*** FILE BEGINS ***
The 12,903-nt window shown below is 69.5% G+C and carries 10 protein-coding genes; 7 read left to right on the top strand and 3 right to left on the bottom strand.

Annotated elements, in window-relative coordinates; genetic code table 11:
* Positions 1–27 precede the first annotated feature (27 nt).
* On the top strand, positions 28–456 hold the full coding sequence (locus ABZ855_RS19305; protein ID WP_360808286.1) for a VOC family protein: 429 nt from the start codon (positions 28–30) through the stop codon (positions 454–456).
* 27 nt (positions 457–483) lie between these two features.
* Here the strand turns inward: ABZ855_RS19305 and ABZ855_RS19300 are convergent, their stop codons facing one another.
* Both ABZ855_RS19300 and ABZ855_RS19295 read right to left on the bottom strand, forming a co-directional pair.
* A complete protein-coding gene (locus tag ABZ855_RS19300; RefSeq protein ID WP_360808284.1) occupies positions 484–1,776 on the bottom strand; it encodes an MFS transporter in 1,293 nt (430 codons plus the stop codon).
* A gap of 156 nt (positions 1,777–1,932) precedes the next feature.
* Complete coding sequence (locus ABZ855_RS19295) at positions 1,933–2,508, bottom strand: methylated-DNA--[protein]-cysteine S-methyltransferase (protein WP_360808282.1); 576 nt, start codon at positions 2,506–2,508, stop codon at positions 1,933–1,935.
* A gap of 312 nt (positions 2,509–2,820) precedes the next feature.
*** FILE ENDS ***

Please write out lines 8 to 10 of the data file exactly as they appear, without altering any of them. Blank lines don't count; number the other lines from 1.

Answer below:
* A complete protein-coding gene (locus tag ABZ855_RS19300; RefSeq protein ID WP_360808284.1) occupies positions 484–1,776 on the bottom strand; it encodes an MFS transporter in 1,293 nt (430 codons plus the stop codon).
* A gap of 156 nt (positions 1,777–1,932) precedes the next feature.
* Complete coding sequence (locus ABZ855_RS19295) at positions 1,933–2,508, bottom strand: methylated-DNA--[protein]-cysteine S-methyltransferase (protein WP_360808282.1); 576 nt, start codon at positions 2,506–2,508, stop codon at positions 1,933–1,935.